Heart Health: 5 Things Every Woman Should Know
- Not only is heart disease a significant cause of mortality in women, but around 45 percent of women over the age of 20 have some form of cardiovascular disease
- A woman’s heart has some structural differences compared to a man’s. Women tend to have smaller hearts and more narrow blood vessels, which can make the symptoms they experience different.
- The most common symptom of a heart attack is chest pain or pressure, which can spread to the jaw, neck, or arm. While women will often experience chest pain or discomfort, they may also have other non-specific symptoms.
Did you know that heart disease is the number one cause of death for women in the United States affecting one in every five women? Heart disease causes more deaths than all cancers combined. Not only is it a significant cause of mortality in women, but around 45 percent of women over the age of 20 have some form of cardiovascular disease (diseases of the heart and blood vessels i.e. heart attack, stroke, abnormal heart rhythm or heart valves).
In honor of February being Heart Month, let’s talk about what you can do to protect your heart.
A Woman’s Heart Differs from a Man’s
A woman’s heart has some structural differences compared to a man’s. Women tend to have smaller hearts and more narrow blood vessels, which can make the symptoms they experience different. This difference in biology and physiology can make it harder for providers to diagnose and treat heart disease in women, making it important for you to be aware of what to look out for and discuss any concerns you have with your provider.
Differences in Heart Attack Symptoms in Women vs Men
The most common symptom of a heart attack is chest pain or pressure, which can spread to the jaw, neck, or arm. While women will often experience chest pain or discomfort, they may also have other non-specific symptoms such as heartburn, nausea or vomiting, pain in other areas of the body (i.e. upper back, shoulder, or upper abdomen), shortness of breath, dizziness, or extreme fatigue. It’s important that if you start to experience symptoms that are unusual for you or that you’ve never experienced before - see your provider to discuss further.
There are several risk factors for developing heart disease. Some of these are preventable such as:
- High blood pressure: Check your blood pressure at home, at a local pharmacy or with your provider. Aim for a blood pressure < 120/80. A healthy diet low in salt and regular exercise helps.
- High cholesterol: Get a blood test to check your cholesterol. If your cholesterol is high, work on limiting saturated fats (found in foods such as fried foods, butter, cheese, red meat) and exercise regularly.
- Diabetes: Get a blood test to check your sugar. If your sugar level is high, see your provider. Focus on limiting refined sugars (found in sodas, sweets, desserts) and regular exercise.
- Being overweight: Aim for a body mass index (BMI) of 18.5-25 kg/m2 by maintaining a healthy lifestyle.
- Smoking: Don’t do it! If you are a smoker, set goals to work towards quitting.
There are some risk factors, however, that unfortunately, we can’t control. Factors such as age (being older), ethnicity (ethnic minorities), and family history (history of premature heart disease in first degree relatives) can affect our own risk of developing heart disease. For women, there can be additional risk factors such as pregnancy complications (i.e. high blood pressure in pregnancy, gestational diabetes) and menopause. Talk to your provider about your individual risk and additional tests you can do to understand your risk profile.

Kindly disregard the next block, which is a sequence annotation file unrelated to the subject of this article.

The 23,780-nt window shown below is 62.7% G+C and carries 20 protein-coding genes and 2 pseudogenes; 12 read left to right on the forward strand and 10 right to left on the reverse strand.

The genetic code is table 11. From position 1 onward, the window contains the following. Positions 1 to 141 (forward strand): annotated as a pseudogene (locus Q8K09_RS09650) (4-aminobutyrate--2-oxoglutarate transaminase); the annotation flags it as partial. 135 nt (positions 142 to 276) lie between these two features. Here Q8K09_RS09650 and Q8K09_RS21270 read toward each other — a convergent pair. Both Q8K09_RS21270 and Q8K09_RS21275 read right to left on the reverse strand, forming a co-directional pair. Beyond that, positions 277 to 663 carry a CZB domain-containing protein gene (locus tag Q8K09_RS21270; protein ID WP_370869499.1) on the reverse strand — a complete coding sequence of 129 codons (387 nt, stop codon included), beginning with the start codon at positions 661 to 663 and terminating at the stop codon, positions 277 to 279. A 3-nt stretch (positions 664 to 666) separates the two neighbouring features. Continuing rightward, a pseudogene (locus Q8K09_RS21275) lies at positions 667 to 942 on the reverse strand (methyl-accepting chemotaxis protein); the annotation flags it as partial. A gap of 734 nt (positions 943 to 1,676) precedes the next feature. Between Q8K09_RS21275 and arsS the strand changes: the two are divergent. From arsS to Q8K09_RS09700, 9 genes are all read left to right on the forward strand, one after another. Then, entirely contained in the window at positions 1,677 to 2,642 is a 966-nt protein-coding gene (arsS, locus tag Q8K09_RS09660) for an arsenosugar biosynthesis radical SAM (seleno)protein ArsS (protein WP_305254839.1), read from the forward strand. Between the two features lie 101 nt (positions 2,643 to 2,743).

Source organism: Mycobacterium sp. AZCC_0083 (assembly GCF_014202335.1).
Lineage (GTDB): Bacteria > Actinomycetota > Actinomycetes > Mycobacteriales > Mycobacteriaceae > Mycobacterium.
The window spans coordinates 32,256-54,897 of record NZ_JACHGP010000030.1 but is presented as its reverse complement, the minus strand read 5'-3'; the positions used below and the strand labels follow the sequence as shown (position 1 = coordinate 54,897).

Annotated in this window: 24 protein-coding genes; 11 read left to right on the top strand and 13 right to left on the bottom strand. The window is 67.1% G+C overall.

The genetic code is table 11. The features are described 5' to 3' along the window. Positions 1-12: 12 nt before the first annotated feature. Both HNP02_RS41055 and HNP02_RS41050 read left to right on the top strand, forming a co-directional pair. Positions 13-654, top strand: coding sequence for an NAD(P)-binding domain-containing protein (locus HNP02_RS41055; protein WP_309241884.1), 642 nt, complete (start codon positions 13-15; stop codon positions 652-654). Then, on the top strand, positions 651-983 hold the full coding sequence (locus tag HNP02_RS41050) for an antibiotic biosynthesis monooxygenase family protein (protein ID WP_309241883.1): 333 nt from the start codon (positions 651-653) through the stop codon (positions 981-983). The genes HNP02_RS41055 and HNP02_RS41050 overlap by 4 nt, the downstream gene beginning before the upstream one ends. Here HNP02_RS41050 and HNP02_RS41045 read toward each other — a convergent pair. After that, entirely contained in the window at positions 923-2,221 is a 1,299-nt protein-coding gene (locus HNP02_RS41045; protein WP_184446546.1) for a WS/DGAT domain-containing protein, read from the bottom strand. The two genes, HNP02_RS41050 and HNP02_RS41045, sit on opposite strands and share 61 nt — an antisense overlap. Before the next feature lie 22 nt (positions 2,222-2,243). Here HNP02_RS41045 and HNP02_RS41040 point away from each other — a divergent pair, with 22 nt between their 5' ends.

Be Proactive: 5 things every woman should know
Heart disease can be preventable. Here are some steps you can take to protect your heart health:
- Aim to do 150 minutes of moderate-intensity cardiovascular exercise per week, such as a brisk walk. You’ll know you’re at the right pace if you’re breathing faster but can still talk and have a conversation4.
- Muscle training and strengthening is also important – aim to use all major muscle groups at least twice a week4.
- Every little bit counts — do what you can!
2. Eat a healthy diet
- Include whole grain carbohydrates (i.e. brown rice, oatmeal, quinoa), fruits and vegetables, lean protein (i.e. chicken, turkey, fish, tofu), legumes, nuts, and low-fat dairy
- Limit salt, saturated fats, simple sugars
- Limit alcohol
- Monitor your portion sizes
3. Sleep well
- Aim for 7-9 hours of sleep every night
- If you have trouble sleeping:
- Avoid screen use 1 hour before bed
- Limit caffeine – especially later in the day
- Maintain a regular bedtime and wake-up routine
- Try a wind-down routine to relax before bed: consider a warm bath, light yoga or enjoy a cup of herbal tea while reading a book
4. Manage your stress
- Easier said than done, but focus on limiting and managing stress as best as you can – exercise can help!
- Try meditation or deep breathing exercises
- Build a support system you can lean on
- Seek help if stress is affecting your mental health — your provider can help to connect you to the right resources and treatment (i.e. therapy, medication)
5. Don’t smoke
- We know that smoking is not good for your overall health, especially your heart health
- Work with your provider to figure out the best method to help you quit – there are lots! From behavioral therapy to nicotine patches or gums to medications – find the method that will work for you
Teal wants to empower you to take your health into your hands. Focus on healthy habits that will protect your heart and overall health. Partner with your provider to manage your blood pressure, cholesterol, and sugar levels. If you have any symptoms or concerns about your heart health, don’t ignore them and discuss them with your provider as soon as possible.